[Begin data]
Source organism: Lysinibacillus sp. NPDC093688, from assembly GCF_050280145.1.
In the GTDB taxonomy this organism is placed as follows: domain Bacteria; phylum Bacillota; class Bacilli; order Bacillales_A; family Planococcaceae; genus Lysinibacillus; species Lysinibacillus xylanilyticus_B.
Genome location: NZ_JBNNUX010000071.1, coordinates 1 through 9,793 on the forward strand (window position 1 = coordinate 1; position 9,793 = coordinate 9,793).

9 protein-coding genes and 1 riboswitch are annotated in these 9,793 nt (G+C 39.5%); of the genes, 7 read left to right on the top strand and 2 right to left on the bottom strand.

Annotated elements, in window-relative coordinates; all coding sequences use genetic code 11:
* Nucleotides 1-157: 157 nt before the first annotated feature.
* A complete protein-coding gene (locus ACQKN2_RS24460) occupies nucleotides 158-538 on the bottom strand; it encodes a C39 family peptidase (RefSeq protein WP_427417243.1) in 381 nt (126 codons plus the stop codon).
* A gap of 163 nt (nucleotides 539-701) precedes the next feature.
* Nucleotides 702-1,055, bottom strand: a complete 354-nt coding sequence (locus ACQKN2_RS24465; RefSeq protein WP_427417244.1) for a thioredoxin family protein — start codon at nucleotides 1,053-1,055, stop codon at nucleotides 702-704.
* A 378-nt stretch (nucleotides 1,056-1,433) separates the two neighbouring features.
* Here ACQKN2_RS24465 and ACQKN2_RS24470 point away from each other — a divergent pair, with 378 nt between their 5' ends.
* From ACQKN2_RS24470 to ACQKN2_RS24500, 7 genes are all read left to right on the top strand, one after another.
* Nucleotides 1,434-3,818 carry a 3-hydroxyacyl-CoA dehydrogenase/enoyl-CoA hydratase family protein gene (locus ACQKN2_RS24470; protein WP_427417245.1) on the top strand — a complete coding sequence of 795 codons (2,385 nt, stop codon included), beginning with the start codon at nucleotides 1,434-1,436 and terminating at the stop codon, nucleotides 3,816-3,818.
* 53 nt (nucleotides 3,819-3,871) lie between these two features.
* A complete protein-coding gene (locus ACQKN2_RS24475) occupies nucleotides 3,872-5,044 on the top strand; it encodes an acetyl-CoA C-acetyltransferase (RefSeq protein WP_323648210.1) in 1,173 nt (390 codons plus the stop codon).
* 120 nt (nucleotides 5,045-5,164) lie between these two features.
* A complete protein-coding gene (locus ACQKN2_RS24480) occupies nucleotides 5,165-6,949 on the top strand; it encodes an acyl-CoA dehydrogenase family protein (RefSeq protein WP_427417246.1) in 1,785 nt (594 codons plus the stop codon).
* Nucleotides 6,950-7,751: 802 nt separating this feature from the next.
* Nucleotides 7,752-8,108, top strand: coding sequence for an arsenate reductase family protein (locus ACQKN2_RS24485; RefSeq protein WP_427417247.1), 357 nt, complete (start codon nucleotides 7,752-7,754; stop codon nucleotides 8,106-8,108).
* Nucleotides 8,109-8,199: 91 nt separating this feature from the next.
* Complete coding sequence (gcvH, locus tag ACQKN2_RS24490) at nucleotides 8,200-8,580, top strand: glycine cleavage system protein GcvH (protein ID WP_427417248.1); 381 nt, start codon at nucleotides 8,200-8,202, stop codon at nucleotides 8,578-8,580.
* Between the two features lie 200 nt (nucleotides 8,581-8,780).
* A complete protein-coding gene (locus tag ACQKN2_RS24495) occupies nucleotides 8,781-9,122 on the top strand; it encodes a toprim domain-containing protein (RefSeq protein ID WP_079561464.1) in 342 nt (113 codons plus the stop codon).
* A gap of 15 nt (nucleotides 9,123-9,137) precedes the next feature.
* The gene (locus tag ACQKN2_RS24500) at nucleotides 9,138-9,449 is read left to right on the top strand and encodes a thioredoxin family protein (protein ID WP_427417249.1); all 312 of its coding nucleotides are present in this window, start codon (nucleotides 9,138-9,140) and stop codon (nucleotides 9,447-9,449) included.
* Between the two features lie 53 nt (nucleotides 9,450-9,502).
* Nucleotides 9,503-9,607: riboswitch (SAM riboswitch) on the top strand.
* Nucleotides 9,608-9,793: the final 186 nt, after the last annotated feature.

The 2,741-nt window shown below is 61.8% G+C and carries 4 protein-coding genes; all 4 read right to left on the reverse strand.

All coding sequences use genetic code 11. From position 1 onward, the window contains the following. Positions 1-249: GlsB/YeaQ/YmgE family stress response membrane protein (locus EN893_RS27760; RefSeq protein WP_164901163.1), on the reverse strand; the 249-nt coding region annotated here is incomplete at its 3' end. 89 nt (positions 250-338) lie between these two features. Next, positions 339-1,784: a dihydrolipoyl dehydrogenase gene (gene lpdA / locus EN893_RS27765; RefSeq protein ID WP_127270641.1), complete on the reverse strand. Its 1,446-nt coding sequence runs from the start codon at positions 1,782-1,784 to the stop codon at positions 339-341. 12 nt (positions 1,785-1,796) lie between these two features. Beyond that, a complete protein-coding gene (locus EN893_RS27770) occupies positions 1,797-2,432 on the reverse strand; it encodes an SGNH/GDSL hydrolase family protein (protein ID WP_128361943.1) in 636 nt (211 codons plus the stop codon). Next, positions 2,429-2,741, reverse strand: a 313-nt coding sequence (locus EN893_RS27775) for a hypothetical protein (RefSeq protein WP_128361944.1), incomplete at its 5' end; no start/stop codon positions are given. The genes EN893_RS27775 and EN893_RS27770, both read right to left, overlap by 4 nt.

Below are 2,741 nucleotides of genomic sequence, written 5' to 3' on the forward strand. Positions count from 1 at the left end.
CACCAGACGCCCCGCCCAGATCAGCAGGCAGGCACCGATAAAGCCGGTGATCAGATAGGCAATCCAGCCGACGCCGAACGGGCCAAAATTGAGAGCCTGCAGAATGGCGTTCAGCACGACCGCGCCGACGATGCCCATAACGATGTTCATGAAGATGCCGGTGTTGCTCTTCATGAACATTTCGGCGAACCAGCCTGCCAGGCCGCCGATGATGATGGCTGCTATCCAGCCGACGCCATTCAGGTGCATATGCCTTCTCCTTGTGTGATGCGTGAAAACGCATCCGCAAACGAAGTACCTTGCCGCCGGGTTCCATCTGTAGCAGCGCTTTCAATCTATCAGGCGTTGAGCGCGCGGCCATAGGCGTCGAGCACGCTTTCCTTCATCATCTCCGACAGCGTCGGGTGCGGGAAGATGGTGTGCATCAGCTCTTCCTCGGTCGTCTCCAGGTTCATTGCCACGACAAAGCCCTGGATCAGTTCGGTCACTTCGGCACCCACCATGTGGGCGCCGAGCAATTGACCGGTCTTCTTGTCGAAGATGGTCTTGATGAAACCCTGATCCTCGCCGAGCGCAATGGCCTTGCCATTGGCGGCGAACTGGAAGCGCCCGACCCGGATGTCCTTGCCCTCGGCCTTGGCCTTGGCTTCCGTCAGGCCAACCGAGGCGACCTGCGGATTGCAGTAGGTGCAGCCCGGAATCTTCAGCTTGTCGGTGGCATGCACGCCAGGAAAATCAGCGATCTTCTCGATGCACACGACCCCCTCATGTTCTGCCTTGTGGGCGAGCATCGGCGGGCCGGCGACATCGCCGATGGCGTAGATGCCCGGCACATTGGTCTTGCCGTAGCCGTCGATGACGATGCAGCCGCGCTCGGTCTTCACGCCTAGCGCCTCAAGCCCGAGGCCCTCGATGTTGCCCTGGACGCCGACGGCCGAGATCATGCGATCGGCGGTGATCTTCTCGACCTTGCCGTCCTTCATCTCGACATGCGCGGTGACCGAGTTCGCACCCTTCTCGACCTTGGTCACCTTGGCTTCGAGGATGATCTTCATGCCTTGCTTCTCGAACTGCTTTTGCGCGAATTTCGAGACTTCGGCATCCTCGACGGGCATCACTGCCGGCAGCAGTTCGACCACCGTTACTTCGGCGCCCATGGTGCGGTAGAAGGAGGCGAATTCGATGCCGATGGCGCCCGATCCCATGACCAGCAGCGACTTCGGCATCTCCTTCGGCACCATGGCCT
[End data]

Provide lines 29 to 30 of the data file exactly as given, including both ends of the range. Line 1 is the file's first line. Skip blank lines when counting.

The 2,741-nt window shown below is 61.8% G+C and carries 4 protein-coding genes; all 4 read right to left on the reverse strand.

All coding sequences use genetic code 11. From position 1 onward, the window contains the following. Positions 1-249: GlsB/YeaQ/YmgE family stress response membrane protein (locus EN893_RS27760; RefSeq protein WP_164901163.1), on the reverse strand; the 249-nt coding region annotated here is incomplete at its 3' end. 89 nt (positions 250-338) lie between these two features. Next, positions 339-1,784: a dihydrolipoyl dehydrogenase gene (gene lpdA / locus EN893_RS27765; RefSeq protein ID WP_127270641.1), complete on the reverse strand. Its 1,446-nt coding sequence runs from the start codon at positions 1,782-1,784 to the stop codon at positions 339-341. 12 nt (positions 1,785-1,796) lie between these two features. Beyond that, a complete protein-coding gene (locus EN893_RS27770) occupies positions 1,797-2,432 on the reverse strand; it encodes an SGNH/GDSL hydrolase family protein (protein ID WP_128361943.1) in 636 nt (211 codons plus the stop codon). Next, positions 2,429-2,741, reverse strand: a 313-nt coding sequence (locus EN893_RS27775) for a hypothetical protein (RefSeq protein WP_128361944.1), incomplete at its 5' end; no start/stop codon positions are given. The genes EN893_RS27775 and EN893_RS27770, both read right to left, overlap by 4 nt.